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Published: 11-11-2019

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Symbolism of Eyes in “The Sandman”

In “The Sandman” by E.T.A. Hoffmann, Nathanael composes a letter to his fiancée’s brother Lothar recalling the terror of the legendary Sandman who would steal the eyes of youngsters who wouldn’t go to bed and feed them to his personal young children in the moon. From then on in the brief story, any mention of eyes drives him to keep in mind the terror of the Sandman. In a most terrifying expertise, Nathanael sees Olimpia, the girl he is going to propose to who later turns out to be a robot, lying on the ground with her eyes removed. He becomes hysteric and in his state of insanity is taken to an asylum. Of central importance is the theme of “eyes”, which symbolizes narcissism and the struggles some have coping with stress, and in a much more distinct sense, Sigmund Freud interprets this theme as the worry of castration.

The climax of the quick story is where Nathanael sees Olimpia, his muse, with her eyes removed, and Coppelius (which signifies “eye cavities” in Italian), the one who ripped them out. His childhood nightmares return as he realizes Olimpia was only a reflection of himself, that he had imposed his soul into her so that she was almost everything he ever wanted, even though she was not true. Nathanael’s struggles with reality and his obsession with “pretty eyes” reveals his narcissistic nature with that, Hoffmann creates a satire of society. These pretty eyes result in him to fall out of enjoy with his fiancé Clara and in enjoy with Olimpia, a girl he thinks is excellent and with whom he could have whatever he wanted. Hoffmann is criticizing society in that individuals are always looking for perfection in others when they are not best themselves. He criticizes the style and beauty industries and society by saying that what we have fallen in love with the beautiful models and the wealthy lifestyles we strive for that we cannot have. We fall in love with images we produce in our heads, and become controlled by the worry of our nightmares. We have lost touch with reality, just as Nathanael did.

Freud, on the other hand, draws on a entirely different aspect of the story, believing that Olimpia, who is seemingly true but really not, is not the central focus of the story. Freud, in his essay “Uncanny,” describes the symbolism of “being robbed of one’s eyes” as the most uncanny, important aspect of the tale. He cites the occasions exactly where Nathanael is forced to relive the same moments, retrace the same measures, as becoming robbed of his eyesight, which Freud sees as a symbolic worry of castration. The fear of going blind, Freud says, is the substitute for being castrated. He references Greek mythology and the blinding of Oedipus, which was a mitigated form of castration, as proof. Freud’s beliefs often appear to be a stretch at very first, but he has the literary background to be able to prove any theory he has, and it seems like he is spot on with this 1. With the main focus of really like by Nathanael, the worry of Coppelius, a massive and malformed man who haunts him from his childhood, it seems very attainable that Nathanael could have witnessed a castration as a child, perhaps one particular that caused the death of his father, or feared getting castrated himself, which brought on his trauma and tore the fabric of his thoughts that kept him in touch with reality. It would aid explain the reason that he is capable to fall in love with a robot or try to throw Clara off a bridge, or finally kill himself just at the sight of Coppelius, or at the thought of “pretty eyes.”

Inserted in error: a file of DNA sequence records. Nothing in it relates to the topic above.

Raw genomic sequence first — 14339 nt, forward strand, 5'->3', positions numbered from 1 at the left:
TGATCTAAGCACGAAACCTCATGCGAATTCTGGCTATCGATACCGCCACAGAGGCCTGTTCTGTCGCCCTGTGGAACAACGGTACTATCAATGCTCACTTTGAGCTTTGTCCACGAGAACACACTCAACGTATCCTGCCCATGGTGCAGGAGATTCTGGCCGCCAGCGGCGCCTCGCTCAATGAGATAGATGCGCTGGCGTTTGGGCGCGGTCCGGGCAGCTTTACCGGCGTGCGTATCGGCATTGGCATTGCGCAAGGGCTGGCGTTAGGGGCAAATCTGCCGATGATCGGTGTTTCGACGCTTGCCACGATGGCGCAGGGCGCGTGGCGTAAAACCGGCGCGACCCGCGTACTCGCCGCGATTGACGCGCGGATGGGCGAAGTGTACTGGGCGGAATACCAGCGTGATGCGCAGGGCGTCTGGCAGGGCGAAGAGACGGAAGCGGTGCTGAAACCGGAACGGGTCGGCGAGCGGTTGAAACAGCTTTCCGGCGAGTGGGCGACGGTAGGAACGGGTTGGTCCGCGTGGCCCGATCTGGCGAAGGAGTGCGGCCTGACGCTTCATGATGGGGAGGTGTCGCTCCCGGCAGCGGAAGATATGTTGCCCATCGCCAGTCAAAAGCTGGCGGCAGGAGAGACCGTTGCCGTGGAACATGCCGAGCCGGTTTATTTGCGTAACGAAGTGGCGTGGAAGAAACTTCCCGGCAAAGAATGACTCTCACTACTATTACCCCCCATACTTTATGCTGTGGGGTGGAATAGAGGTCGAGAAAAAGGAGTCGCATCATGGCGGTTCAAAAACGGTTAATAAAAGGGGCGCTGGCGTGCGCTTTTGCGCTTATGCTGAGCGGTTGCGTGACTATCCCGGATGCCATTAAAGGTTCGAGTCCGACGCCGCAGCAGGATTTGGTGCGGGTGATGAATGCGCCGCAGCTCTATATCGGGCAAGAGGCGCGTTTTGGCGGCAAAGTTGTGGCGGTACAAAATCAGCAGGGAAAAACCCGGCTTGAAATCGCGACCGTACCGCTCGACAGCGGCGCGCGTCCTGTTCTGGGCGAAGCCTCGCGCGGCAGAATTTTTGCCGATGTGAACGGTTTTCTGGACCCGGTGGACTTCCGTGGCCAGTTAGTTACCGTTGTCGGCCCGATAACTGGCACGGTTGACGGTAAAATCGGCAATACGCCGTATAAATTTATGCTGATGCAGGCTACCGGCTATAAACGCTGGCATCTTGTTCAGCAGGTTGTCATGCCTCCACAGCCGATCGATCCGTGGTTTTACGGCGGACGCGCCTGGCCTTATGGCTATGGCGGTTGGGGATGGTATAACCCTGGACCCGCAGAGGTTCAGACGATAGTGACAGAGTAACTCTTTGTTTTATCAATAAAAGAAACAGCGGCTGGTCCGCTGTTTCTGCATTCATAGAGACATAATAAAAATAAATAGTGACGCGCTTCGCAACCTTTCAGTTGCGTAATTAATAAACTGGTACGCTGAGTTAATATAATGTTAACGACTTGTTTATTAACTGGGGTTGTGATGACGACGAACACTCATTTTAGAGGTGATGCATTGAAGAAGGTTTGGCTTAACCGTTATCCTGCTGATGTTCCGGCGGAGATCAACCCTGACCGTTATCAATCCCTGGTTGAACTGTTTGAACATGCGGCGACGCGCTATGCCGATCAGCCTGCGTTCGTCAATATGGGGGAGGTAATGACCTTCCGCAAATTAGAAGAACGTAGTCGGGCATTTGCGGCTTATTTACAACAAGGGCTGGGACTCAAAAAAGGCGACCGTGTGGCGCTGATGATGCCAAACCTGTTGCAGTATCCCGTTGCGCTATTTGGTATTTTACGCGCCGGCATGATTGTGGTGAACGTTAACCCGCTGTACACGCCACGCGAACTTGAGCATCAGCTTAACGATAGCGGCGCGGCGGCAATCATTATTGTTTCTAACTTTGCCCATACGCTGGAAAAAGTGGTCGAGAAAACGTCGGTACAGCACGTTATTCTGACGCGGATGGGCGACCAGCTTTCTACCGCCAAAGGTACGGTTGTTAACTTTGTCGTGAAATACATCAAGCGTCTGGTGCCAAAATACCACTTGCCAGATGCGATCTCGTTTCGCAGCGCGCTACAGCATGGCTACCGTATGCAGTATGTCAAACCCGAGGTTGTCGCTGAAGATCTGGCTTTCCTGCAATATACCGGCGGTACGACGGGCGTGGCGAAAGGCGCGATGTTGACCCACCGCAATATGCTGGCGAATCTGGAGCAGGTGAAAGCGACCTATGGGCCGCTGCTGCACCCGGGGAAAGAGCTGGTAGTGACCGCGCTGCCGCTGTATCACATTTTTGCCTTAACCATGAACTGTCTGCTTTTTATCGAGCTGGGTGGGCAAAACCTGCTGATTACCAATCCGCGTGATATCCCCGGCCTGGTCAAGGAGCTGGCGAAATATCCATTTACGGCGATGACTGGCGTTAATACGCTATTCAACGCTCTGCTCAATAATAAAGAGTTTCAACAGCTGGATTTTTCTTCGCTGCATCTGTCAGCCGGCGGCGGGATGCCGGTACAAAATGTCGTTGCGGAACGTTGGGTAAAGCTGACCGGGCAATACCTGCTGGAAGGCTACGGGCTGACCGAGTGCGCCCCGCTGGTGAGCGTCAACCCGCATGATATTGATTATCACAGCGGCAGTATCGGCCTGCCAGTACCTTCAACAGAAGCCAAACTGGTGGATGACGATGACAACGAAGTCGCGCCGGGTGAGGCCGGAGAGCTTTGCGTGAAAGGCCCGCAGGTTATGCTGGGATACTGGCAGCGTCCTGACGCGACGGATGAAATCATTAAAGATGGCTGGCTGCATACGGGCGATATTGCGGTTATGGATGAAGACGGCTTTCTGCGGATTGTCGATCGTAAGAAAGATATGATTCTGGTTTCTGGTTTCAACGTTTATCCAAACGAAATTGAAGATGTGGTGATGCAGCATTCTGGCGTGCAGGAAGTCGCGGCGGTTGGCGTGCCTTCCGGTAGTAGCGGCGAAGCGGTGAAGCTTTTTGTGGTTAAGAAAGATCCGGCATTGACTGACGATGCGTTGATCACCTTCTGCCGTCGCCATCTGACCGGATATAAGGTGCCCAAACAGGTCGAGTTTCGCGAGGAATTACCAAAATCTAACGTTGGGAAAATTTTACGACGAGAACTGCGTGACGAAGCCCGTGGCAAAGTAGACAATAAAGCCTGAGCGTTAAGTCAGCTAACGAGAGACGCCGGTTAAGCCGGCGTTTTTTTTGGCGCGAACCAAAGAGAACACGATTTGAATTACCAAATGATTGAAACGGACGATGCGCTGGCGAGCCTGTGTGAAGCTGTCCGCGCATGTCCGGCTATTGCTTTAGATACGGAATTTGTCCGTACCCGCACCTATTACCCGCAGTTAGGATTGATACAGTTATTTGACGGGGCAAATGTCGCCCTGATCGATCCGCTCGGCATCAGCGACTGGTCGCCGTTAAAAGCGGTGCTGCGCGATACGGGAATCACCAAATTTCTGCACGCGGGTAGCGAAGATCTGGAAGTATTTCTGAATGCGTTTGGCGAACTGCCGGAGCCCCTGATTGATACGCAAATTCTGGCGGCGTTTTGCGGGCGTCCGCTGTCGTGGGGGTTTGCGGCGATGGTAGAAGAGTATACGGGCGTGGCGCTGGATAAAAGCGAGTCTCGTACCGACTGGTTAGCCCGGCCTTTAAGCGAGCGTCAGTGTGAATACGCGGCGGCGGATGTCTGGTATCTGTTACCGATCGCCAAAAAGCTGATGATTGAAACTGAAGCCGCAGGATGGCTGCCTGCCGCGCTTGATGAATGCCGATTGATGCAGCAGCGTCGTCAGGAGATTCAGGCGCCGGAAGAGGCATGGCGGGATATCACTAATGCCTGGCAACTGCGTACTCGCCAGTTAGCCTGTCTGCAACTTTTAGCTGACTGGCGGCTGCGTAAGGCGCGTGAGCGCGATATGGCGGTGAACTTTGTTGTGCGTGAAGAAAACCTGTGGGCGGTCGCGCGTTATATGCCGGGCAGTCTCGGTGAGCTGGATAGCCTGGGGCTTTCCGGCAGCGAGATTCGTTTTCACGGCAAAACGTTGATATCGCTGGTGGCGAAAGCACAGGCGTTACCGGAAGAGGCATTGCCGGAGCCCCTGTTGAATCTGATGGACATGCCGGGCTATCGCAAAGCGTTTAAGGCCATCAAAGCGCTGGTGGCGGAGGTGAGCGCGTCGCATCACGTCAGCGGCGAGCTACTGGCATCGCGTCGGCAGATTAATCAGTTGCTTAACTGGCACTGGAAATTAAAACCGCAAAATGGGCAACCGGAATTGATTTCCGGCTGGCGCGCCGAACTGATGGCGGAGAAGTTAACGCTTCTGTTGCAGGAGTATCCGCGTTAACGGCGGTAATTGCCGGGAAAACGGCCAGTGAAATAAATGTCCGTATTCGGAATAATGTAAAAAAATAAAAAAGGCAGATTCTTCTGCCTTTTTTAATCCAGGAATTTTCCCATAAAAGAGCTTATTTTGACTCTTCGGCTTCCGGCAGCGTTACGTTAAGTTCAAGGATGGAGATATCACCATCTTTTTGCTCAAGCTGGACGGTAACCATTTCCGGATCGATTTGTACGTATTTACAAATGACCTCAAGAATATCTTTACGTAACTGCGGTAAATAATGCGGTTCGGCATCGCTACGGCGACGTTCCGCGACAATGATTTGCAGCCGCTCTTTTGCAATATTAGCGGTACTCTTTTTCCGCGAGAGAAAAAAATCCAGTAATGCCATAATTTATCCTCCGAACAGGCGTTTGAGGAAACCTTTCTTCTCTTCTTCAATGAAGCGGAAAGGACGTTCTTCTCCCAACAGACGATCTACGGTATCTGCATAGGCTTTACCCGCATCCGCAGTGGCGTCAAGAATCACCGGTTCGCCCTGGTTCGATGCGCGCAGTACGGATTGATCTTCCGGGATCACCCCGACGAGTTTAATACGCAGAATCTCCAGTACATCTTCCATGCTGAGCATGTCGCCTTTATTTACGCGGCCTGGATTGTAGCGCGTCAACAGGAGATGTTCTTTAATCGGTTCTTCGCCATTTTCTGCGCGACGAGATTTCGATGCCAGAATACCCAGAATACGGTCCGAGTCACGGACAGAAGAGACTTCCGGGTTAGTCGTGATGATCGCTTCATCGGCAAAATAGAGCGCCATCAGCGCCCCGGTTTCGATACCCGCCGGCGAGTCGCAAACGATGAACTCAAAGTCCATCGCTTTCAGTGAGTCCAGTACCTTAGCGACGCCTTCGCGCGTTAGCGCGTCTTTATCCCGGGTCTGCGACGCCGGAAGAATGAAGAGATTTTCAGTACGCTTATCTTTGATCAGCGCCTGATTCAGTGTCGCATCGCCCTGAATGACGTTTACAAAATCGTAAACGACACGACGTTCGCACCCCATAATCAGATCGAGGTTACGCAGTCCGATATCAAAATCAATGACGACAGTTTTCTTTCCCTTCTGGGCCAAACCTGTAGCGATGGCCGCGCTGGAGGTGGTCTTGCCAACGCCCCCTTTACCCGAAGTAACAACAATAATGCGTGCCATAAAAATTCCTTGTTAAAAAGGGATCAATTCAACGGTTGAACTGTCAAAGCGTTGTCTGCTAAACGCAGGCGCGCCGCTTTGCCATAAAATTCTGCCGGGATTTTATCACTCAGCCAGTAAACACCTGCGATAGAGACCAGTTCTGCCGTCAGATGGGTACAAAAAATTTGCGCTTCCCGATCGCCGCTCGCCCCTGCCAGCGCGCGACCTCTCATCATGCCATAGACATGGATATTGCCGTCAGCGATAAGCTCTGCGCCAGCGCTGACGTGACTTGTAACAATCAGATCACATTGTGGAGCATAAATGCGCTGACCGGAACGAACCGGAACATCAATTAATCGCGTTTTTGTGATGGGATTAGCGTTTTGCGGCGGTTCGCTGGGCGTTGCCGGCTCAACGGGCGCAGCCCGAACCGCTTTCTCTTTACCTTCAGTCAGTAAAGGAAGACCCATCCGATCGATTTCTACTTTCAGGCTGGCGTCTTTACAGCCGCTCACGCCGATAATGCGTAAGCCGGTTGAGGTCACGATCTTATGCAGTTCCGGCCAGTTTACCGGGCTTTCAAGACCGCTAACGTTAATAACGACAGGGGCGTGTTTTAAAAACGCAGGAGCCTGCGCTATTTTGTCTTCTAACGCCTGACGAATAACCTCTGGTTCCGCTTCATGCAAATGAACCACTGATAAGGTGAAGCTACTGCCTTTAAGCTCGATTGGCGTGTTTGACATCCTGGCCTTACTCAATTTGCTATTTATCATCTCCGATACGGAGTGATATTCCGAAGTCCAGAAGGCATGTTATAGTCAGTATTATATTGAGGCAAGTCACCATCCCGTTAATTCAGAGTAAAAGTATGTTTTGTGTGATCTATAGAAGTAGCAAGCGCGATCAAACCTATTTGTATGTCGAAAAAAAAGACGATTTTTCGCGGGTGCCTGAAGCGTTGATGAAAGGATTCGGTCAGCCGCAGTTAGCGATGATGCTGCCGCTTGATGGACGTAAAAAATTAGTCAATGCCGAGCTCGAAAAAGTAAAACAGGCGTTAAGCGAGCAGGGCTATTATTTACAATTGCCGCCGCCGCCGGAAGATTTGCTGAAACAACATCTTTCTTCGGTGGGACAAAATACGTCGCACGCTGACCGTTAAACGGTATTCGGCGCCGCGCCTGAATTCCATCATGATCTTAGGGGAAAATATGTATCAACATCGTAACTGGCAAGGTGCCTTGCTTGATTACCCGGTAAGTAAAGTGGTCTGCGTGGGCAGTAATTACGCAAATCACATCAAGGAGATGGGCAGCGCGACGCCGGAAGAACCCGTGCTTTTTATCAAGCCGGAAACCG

Due to Nathanael’s psychological issues, Hoffman does not permit the reader to have a full grasp on what is genuinely incorrect with Nathanael, which is also why Freud’s theory of the symbolism of the eyes succeeds. Hoffman truly leaves it up to the person reader to make a decision what is wrong with Nathanael. At the time it was written, it seems to many critics that Hoffman may have been speaking out against the Enlightenment and Romantic thinkers of the time. In today’s society, that critique can be adapted to the media market, which is often attempting to distort reality with commercials and slogans of what the ideal man, woman, or society need to be.

“The Sandman” is an abstract story from start to finish, and it captures the reader with its potential to make a plot that is completely fantastical appear like it could truly take place. Hoffmann’s character of Nathanael is troubled by his previous, and Olimpia is presented as a real woman right until the end, so the reader does not know that Nathanael is crazy until then. Throughout the story even though, the motif of the “eyes” that are constantly watching, that are missing, or the ones that fascinate Nathanael is what gradually brings the reader to the climax, the critique on society, and the theme of the story. When the story concludes, the watching eyes as a symbol arrives at the forefront as the undeniable, uncanny, central focus of the story, and not Nathanael and his undeniable love for himself or his inability to get in touch with reality.
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